Notes and Editorial Reviews
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Jonathan Miller's 2009 La Bohème for the English National Opera reunites him with the designer Isabella Bywater, and with sets based on documentary photography of 1930s Paris by Brassai and Kertész.
Miller has a reputation for updating operas: his 1982 Mafiosi-style Rigoletto for the ENO, set in 1950s New York, transposed a scene to an all-night diner taken straight from Edward Hopper.
Cast & Crew
English National Opera
Music GIACOMO PUCCINI
Libretto GIACOSA & ILLICA
English translation by AMANDA HOLDEN
Designer ISABELLA BYWATER
Stage Lighting JEAN KALMAN
Running Time: 120 minutes
"…Melody Moore as Mimi. This young lady is special. She has the most distinctive dark complexion to her voice and she sings and phrases with real fantasy. She alone really filled the house and hearing the voice open to greet the coming spring in her act one aria was for sure one of the high spots of the evening.
The other, of course, was that final scene. Miller played this very low key and for real with Moore extraordinarily convincing in catching the glacial calm of approaching death. She dies, of course, unnoticed - except by the orchestra - but in that final exchange of dialogue (a Puccini masterstroke) Alfie Boe's quiet disbelief was entirely unexpected and the more moving for it."
- Edward Seckerson, The Independent
"Jonathan Miller has served the English National Opera well over the thirty years since his first work for the company. And this intelligent and understated Bohème looks set to be another invaluable asset in the company's repertoire...An ingenious set design by Isabella Bywater helps to create a production that is literally light on its feet. What we have, though, is a Bohème that takes us simply and unpretentiously to the work's heart. With a young, committed cast, it's a moving and thoroughly satisfying evening's theatre."
- Hugo Shirley, Musicalcriticism.com
"As a staging, it has all the hallmarks of a future classic of the ENO repertoire."
- Ruth Elleson, Opera Today
"Boe’s voice is rather small and yet the timbre is pleasing in the middle register; up top it becomes rather more edgy. He is however constantly in the shadow of his Marcello, the excellent Roland Wood, both in vocal and in acting terms. The first scene of the opera, seen in the flat against a rather anonymous rooftop-scape, works because the conductor, Miguel Harth-Bedoya shapes it so intelligently. He underplays the orchestral underscoring of Benoit’s arrival, however. Boe and Roland Wood exchange well, and the four men provide a persuasive case of the bohemian life. Simon Butteriss is greatly comedic as the landlord Benoit - he looks remarkably like George of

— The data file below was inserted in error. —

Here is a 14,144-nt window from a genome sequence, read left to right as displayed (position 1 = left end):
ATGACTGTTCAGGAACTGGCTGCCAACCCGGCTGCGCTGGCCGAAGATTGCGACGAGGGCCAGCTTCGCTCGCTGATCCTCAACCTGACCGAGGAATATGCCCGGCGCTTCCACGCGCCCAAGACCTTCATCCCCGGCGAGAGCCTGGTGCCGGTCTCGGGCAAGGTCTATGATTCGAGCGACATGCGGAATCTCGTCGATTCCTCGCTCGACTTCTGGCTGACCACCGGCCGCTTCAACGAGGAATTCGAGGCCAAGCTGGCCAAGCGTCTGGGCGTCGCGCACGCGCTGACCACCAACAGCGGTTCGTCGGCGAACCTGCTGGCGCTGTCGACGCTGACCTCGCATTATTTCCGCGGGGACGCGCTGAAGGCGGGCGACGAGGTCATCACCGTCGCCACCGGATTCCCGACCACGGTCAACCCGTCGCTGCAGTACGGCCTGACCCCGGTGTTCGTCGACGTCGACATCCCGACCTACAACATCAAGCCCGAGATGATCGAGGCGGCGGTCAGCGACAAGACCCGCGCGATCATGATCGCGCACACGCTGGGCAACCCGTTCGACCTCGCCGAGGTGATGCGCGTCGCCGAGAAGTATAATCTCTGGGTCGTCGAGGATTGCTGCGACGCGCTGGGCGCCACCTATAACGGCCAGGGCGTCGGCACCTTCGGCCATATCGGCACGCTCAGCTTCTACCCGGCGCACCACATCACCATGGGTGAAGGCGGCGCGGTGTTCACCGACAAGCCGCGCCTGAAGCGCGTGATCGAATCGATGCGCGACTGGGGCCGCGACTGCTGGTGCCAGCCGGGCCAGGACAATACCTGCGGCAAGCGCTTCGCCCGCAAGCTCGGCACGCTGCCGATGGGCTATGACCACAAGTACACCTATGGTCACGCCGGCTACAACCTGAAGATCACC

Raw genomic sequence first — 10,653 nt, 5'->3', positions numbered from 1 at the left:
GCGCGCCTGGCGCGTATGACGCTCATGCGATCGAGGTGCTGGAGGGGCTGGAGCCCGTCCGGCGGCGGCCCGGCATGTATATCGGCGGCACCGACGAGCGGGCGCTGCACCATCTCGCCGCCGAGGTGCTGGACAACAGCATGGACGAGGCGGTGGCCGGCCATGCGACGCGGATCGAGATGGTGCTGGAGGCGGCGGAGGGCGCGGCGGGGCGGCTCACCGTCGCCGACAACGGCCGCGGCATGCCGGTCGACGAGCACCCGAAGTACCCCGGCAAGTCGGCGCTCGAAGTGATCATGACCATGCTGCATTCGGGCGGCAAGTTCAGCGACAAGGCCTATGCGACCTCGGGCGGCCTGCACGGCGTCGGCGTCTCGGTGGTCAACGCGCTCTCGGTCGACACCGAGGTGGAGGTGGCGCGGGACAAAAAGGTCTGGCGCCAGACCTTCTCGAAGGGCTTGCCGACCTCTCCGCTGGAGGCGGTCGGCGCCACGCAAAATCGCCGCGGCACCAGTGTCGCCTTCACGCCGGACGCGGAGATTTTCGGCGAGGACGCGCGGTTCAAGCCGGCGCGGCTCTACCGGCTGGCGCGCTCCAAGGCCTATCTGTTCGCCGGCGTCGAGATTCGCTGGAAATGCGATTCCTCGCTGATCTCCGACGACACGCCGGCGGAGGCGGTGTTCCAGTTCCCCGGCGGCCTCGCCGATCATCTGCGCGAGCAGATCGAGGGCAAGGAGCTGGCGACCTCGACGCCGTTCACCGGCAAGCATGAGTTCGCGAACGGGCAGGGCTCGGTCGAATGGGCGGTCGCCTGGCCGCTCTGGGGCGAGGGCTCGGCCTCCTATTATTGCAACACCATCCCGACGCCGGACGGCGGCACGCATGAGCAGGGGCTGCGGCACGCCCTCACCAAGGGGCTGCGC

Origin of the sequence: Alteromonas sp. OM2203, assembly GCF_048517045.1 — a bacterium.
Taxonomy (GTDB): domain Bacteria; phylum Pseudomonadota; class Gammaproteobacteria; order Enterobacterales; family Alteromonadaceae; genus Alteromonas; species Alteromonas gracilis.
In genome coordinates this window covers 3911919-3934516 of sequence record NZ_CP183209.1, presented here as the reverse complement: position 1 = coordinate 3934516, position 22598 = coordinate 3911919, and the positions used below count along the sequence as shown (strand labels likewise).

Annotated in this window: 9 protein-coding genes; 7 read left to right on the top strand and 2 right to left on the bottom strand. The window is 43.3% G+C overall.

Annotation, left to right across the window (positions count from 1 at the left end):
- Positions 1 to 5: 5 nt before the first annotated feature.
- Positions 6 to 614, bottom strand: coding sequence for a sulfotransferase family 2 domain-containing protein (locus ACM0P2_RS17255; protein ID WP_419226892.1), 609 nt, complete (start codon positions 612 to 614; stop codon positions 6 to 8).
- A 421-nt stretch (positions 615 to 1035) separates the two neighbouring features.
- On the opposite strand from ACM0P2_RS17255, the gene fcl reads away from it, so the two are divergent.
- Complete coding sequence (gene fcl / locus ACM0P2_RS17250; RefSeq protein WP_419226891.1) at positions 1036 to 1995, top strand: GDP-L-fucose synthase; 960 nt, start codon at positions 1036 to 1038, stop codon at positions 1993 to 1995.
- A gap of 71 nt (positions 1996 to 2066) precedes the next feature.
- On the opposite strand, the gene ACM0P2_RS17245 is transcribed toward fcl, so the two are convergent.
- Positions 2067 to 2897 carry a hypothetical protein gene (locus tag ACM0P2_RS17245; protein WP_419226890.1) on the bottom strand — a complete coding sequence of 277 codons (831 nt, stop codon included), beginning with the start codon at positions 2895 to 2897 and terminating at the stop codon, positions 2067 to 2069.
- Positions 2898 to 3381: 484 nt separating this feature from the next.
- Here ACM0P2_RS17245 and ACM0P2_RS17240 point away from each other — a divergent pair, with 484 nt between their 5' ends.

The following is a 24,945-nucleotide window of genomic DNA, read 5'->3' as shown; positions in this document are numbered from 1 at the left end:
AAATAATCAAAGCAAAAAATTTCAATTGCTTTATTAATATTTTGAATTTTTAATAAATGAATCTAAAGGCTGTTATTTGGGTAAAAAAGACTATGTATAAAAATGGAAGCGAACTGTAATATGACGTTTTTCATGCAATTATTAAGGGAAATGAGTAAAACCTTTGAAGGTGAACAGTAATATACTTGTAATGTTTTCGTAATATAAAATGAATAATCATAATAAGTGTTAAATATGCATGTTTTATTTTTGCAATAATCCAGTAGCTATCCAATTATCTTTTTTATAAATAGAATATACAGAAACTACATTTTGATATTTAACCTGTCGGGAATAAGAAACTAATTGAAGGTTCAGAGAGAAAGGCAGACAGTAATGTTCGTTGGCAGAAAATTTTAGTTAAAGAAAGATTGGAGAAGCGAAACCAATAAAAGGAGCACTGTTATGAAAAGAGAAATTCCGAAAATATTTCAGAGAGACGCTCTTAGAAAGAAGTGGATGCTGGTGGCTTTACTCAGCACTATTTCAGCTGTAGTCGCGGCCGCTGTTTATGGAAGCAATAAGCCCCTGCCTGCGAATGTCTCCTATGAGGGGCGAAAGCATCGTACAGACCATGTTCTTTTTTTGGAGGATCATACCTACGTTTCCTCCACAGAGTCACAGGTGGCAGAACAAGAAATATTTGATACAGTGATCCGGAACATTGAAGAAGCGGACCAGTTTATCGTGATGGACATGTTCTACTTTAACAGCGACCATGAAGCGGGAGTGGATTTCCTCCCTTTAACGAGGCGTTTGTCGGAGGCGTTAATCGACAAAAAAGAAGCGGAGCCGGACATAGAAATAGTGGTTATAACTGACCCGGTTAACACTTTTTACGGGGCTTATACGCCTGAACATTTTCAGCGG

George and Mildred. It is the Colline, though, Pauls Putninš, that carries the greatest stage presence.
Harth-Bedoya’s strength lies in projecting the long-range trajectory of scenes. He succeeds again in Act 2, where the long scene with Musetta in the Café Momus rises to a splendid and inevitable conclusion. The orchestra is well-drilled, too - more so than in the recent run at ENO under Stephen Lord. The detail in the final stages of the boys’ games in the final act, just prior to Musetta’s entrance, is most impressive.
Melody Moore sings Mimì. Her portrayal of a shy girl in the opera’s initial phase is rather affecting; a pity Boe is rather rigid in comparison (“Your tiny hand is frozen”). Moore’s answer to Boe’s aria (“I’m always called Mimì”) is creamy-voiced and yet has a core of fragile innocence running through it. Her high register is pure and her pitching is well-placed. Her scenes with Marcello at the onset of Act 3 are convincing and emotionally poignant; again, she throws Boe into shadow, as her final death throes of Act 4 are remarkably sustained against Boe’s rather more studied, learned-by-rote responses.
Pauls Putninš is memorable as Colline. His voice is large, he portrays a most jovial personality and yet can bring poignancy to his role, too. His “Veccia zimarra” is one of the high points of the performance.
Close-up camera work avoids the feeling of an over-crowded stage that is the case in the opera house itself. The Charlie Chaplin Parpignol is a nice touch, while Hanan Alattar absolutely looks the part of a coquettish temptress, Musetta. Alattar excels vocally, too – I would like to see and hear more of her. The experienced Richard Angas is also firmly in character as Alcindoro."
- Colin Clarke, MusicWeb International
Works on This Recording
La Bohème by Giacomo Puccini
Richard Angas (Bass),
Hanan Alattar (Soprano),
Melody Moore (Soprano),
Alfie Boe (Tenor),
Roland Wood (Baritone),
Paul Putnins (Bass),
Philip Daggett (Tenor),
Mark Tinkler (Treble)
English National Opera Orchestra
Written: 1896; Italy
Notes: Sung in English
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